13.12.2001 | Viktor Dzereviago, Kharkov

Ten years of independence. Time to wake up


So we have lived, dear compatriots, ten years each counting since 1991 Anno Domini. I am sure that every adult within Ukraine consciously or subconsciously divides his or her life before and after the year of declaring independence, stormy and uncertain, fearful and hopeful.

I wrote ‘ten years each’ on purpose: after the referendum, during which the people, having surprised the world and intimidated the authorities, almost unanimously voted for the independence of Ukraine, the majority of us took a comfortable position of an aloof observer. We hid in quiet nooks, sincerely believing that someone, but not we ourselves, shall construct our happy future. We permitted to convince us that the life as such under the created conditions is a heroic deed and a hard toil. We did not march in step with Ukraine (we have other occupations), and she went to its ten-year jubilee herself, without super-efforts on the side of the authorities, accompanied by screams from inside and outside about troubles, in spite of roguish authorities and nouveau riches. In contrast to widely spread thesis that we repeat the Russian scenario, Ukraine was going it own way.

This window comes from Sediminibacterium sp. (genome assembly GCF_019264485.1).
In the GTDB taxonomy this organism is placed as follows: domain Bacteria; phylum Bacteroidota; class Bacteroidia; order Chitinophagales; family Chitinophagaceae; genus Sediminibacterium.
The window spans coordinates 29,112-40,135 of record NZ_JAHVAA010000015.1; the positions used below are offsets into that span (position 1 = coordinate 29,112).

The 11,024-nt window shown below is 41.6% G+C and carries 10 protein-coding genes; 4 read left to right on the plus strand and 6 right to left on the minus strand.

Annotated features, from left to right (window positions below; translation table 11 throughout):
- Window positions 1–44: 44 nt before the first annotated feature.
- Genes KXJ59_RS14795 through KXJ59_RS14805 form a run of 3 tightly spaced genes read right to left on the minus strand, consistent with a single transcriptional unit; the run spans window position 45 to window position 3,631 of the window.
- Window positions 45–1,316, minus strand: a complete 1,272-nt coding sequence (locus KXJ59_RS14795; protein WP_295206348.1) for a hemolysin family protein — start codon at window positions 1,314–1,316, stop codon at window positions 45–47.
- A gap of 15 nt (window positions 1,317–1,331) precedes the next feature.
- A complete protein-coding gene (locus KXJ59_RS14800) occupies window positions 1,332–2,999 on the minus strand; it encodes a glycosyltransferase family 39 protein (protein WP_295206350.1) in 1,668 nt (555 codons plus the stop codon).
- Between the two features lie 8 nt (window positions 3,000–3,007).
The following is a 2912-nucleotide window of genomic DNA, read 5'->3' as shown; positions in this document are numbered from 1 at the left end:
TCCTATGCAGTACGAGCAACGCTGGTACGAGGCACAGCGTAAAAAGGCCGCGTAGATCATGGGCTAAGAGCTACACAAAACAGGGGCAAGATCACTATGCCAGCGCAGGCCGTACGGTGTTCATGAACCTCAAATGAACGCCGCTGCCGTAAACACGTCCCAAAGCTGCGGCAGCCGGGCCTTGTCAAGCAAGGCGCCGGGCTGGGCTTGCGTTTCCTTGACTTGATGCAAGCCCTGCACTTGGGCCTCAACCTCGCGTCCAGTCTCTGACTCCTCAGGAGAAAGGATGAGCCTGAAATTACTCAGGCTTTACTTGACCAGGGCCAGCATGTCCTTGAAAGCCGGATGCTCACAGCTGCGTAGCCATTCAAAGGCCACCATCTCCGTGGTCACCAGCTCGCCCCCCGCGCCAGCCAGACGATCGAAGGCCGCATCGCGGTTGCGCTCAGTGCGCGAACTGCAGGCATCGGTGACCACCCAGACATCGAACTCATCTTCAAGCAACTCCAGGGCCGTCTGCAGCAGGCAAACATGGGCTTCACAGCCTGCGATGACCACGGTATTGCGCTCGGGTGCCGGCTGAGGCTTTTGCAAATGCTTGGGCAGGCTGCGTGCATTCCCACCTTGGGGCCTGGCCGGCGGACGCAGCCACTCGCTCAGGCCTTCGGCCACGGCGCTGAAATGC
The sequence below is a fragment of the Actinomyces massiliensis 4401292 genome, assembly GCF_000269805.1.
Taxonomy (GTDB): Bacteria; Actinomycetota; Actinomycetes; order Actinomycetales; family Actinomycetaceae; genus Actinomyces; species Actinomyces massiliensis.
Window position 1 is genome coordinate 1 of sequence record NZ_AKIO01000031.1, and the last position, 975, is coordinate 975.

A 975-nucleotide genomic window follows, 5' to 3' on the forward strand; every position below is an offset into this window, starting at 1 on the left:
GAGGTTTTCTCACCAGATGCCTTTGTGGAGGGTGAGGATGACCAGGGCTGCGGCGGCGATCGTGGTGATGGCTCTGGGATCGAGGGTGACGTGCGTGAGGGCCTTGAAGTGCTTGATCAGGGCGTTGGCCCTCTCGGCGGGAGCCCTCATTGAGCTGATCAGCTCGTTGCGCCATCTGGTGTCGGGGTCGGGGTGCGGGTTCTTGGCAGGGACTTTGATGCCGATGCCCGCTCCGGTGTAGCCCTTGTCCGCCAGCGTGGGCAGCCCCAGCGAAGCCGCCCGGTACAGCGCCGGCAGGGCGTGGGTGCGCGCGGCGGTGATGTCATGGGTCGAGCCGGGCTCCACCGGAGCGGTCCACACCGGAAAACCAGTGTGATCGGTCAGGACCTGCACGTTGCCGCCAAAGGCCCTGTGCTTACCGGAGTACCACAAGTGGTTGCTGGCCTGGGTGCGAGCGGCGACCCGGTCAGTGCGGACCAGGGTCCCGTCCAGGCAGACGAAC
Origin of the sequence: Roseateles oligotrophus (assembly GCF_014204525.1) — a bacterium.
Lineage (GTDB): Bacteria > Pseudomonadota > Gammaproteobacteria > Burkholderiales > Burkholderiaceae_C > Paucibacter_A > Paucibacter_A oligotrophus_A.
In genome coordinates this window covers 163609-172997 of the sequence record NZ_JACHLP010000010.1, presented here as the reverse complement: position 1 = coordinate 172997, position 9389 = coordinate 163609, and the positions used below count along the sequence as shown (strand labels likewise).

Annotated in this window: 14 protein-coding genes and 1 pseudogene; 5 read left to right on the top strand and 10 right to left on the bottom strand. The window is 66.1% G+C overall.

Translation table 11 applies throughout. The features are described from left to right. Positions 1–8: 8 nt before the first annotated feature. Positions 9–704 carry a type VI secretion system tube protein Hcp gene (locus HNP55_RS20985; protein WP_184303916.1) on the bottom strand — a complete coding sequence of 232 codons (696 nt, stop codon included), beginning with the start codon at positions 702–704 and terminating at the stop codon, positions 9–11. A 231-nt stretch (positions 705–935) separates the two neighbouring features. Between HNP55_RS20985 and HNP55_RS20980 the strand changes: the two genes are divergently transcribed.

And what place has other Motherland reached after ten years on the background of negligence of her sons and daughters?

Recently we had nothing to be ashamed of compared to the former sister-republics (naturally, except the Baltic countries). Our presidents did not attack Parliament with tanks, they did not appoint their successors, not introduced the perpetual presidency; our military did not organize coups; we have no military conflicts; we abolished the death penalty; our laws about languages, national minorities and the freedom of consciousness are the most liberal on the terrain of the CIS, our Constitution is not the worst. But I repeat that our successes are not due to democratic spirit and activity of the society: most of us, during the passed ten years, tried their best to prove the validity of the maxim pronounced in the last but one century: ‘Every Ukrainian oven is our fortress, patriots use to lie on them’.

The political advantage was till going, but only owing to efforts of separate enthusiasts in the government. The majority of bureaucrats wanted the ‘old order’, but they did not dare to act, being under the impression of the December referendum and fearing separate desperados, who raised hue and cry in the press in the cases of the attempts to push Ukraine from the democratic path (and such attempts were made: recollect, for example, the beating of the mourning procession during the funeral of Patriarch Vladimir). As a result, the political Ukraine did move, although rather slowly, in the direction that agreed with the common sense. The zenith of this movement was the election of the current Supreme Rada: a distinct procedure was obeyed, which substantially limited the manipulations with the votes, and we got the parliament we deserve, which correctly reflected the mood of the society. And all that occurred as if by itself, without our intrusion!